Uncovering secrets of the glasswing butterfly’s see-through wings

The tricks of its transparency include sparse, spindly scales and a waxy coated membrane    

Glasswing butterflies (one pictured) sport mostly transparent wings. These help the insects hide from predators. New microscope images reveal how we can see through the wings. 

A. Pomerantz

Most butterflies sport colorful, eye-catching wings. But some species flit about using mostly transparent wings. Researchers have now uncovered the tricks that one of these — the glasswing butterfly (Greta oto) — uses to hide in plain sight.

Researchers viewed the wings of these Central American butterflies under the microscope. There they spied sparse, spindly scales overlaying a see-through wing membrane. That membrane also has antireflective properties. It’s that combo that makes these insects so stealthy.

Researchers shared what they learned in the May 28 Journal of Experimental Biology.

Being transparent is the ultimate camouflage, says James Barnett. He’s a behavioral ecologist at McMaster University. It’s in Hamilton, Canada. Transparent animals can blend into any background. “It’s really hard to do,” notes Barnett, who did not take part in the work. To limit light reflection, “You have to modify your entire body,” he explains.

Aaron Pomerantz became fascinated by butterflies with transparent wings while working in Peru. “They were really interesting and mysterious,” he says. They were “like these little, invisible jets that glide around in the rainforest.”

This biologist at the University of California, Berkeley, was part of a team that analyzed wings of G. oto using powerful microscopes. They saw that densely packed flat, leaflike scales covered the black rims of those wings. In the transparent areas, narrow, bristle-like scales were spaced farther apart. As a result, only about 2 percent of the underlying clear wing membrane was visible in black regions. Some 80 percent of this membrane was exposed in transparent areas.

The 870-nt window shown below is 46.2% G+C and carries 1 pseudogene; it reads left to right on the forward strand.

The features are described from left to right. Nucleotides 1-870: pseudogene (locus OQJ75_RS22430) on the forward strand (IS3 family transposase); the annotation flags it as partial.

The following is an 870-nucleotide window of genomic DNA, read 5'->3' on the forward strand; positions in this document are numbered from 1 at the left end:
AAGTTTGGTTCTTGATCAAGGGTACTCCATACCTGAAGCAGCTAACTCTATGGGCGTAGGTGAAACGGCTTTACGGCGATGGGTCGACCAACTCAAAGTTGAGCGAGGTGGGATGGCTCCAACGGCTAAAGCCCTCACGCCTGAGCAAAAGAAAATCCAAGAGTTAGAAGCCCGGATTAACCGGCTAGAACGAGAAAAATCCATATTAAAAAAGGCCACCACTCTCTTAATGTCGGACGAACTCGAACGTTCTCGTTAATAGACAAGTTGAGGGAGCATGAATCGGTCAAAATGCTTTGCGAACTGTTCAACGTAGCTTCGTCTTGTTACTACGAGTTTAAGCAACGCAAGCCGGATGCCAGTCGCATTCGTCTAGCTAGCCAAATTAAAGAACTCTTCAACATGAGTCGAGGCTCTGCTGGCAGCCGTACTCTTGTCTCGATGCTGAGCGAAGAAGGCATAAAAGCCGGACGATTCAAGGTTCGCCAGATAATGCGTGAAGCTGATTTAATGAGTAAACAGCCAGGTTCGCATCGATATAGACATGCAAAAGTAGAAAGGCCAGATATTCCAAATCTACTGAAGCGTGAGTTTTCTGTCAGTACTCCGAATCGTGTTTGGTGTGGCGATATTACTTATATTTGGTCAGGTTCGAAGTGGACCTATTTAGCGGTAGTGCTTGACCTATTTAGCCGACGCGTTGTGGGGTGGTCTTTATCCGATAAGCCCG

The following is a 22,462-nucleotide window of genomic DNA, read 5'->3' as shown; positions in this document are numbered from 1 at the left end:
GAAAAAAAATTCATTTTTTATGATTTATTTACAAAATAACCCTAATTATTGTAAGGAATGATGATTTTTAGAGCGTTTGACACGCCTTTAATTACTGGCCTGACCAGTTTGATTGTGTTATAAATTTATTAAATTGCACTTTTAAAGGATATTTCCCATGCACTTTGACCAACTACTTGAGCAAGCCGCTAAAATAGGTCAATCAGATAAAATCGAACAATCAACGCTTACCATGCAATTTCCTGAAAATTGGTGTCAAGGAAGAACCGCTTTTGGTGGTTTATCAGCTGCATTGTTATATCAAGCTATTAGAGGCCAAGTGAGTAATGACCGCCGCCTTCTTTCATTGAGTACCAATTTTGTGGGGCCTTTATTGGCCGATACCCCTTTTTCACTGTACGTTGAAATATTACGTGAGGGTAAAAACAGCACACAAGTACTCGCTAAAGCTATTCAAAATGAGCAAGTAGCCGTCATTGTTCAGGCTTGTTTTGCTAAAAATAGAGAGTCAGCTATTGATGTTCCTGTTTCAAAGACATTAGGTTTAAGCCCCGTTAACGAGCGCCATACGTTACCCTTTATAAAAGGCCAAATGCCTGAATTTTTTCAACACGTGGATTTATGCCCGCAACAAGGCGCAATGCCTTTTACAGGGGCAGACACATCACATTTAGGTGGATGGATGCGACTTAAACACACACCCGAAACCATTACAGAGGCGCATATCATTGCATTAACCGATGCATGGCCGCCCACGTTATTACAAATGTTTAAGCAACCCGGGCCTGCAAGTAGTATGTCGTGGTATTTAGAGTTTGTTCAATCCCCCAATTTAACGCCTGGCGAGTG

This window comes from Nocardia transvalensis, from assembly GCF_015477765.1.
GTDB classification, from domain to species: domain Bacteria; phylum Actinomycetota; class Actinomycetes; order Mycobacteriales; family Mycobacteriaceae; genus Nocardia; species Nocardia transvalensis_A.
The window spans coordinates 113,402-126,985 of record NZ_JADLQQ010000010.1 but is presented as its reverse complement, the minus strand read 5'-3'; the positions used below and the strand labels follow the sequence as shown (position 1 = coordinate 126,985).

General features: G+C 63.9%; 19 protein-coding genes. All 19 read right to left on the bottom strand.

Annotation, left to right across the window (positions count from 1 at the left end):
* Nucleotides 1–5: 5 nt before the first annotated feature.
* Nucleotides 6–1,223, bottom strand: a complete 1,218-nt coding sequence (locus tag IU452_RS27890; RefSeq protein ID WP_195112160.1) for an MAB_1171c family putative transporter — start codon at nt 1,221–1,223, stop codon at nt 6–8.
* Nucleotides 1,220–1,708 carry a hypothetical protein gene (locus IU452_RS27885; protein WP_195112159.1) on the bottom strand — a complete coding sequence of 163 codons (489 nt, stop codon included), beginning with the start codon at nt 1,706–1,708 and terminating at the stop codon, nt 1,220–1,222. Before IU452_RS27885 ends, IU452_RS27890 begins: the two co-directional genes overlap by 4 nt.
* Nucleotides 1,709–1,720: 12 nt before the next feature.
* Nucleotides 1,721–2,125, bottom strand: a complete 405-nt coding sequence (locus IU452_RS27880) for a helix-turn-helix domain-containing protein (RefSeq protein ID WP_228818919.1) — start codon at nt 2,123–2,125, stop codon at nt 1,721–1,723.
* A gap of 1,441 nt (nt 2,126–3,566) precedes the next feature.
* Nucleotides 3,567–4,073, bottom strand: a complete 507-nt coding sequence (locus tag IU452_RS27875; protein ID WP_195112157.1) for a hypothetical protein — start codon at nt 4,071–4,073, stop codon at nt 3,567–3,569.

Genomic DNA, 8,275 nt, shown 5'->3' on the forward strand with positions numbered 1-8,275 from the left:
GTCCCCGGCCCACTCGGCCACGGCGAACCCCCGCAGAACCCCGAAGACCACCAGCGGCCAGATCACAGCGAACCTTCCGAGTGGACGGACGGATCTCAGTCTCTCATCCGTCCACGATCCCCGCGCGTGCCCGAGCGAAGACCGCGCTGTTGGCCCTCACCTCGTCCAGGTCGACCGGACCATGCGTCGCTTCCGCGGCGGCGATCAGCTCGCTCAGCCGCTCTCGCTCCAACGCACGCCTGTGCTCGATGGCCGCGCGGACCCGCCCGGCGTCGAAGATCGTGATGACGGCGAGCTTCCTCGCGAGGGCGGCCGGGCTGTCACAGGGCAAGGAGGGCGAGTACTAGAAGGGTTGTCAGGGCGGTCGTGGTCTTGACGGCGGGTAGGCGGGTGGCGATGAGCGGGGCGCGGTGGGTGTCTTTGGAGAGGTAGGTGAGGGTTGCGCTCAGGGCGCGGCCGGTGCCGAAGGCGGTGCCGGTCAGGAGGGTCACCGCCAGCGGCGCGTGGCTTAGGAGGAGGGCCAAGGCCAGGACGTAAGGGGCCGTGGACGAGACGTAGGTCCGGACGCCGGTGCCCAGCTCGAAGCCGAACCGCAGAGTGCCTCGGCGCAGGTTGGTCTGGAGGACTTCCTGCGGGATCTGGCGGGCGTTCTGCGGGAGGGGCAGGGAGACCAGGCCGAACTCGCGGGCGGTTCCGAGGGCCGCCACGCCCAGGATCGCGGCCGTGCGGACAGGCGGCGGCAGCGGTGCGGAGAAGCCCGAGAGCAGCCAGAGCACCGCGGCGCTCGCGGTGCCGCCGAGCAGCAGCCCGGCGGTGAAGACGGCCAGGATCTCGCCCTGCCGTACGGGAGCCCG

microscope images of a glasswing butterfly's wing
The boundary between clear and opaque regions of a glasswing butterfly wing (magnified image at left) reveals two types of scales. The scales in the transparent region are sparse and thin and have either single or forked bristles (shown in false color at center). The black region contains overlapping, leaflike scales (shown in false color at right).A. Pomerantz et al/JEB 2021

“You’d think the simplest solution would be to just not have any scales,” says Nipam Patel. But butterflies need at least some scales in the transparent parts of their wings, explains this coauthor of the study. He is a biologist at the Marine Biological Laboratory in Woods Hole, Mass. By repelling water, he explains, the scales help keep the wings from sticking together when it rains.

The texture of G. oto’s wing membrane also limits glare from the transparent parts. If the membrane’s surface was flat, light traveling through the air would bounce off the wing’s surface. That would cut its transparency, Patel explains. Why? The change in optical properties between the air and the wing would be too abrupt. But an array of tiny wax bumps coats the membrane. This creates a more gradual shift between the optical qualities of the air and wing. And that softens the glare. It lets more light pass through the wing rather than reflecting off of it.

Transparent parts of the glasswing butterfly’s wings naturally reflect only about 2 percent of light, the researchers find. Removing the waxy layer caused the wings to reflect more light — about 2.5 times as much as they normally do.  

The new findings may do more than just help biologists better understand how these butterflies hide from predators, Pomerantz says. They also could inspire new antireflective coatings for camera lenses, solar panels and other devices.

images of a glasswing butterfly's wing coated in wax and not coated in wax
The transparent regions of a glasswing butterfly wing (top left) are coated in a bumpy layer of wax (microscope image, top right) that prevents glare coming off of the wing. When researchers stripped off the waxy layer from wings in the lab, the smoothed wing (bottom right) reflected 2.5 times as much light (bottom left).A. Pomerantz et al/JEB 2021

Maria Temming is the assistant editor at Science News for Students. She has bachelor's degrees in physics and English, and a master's in science writing.

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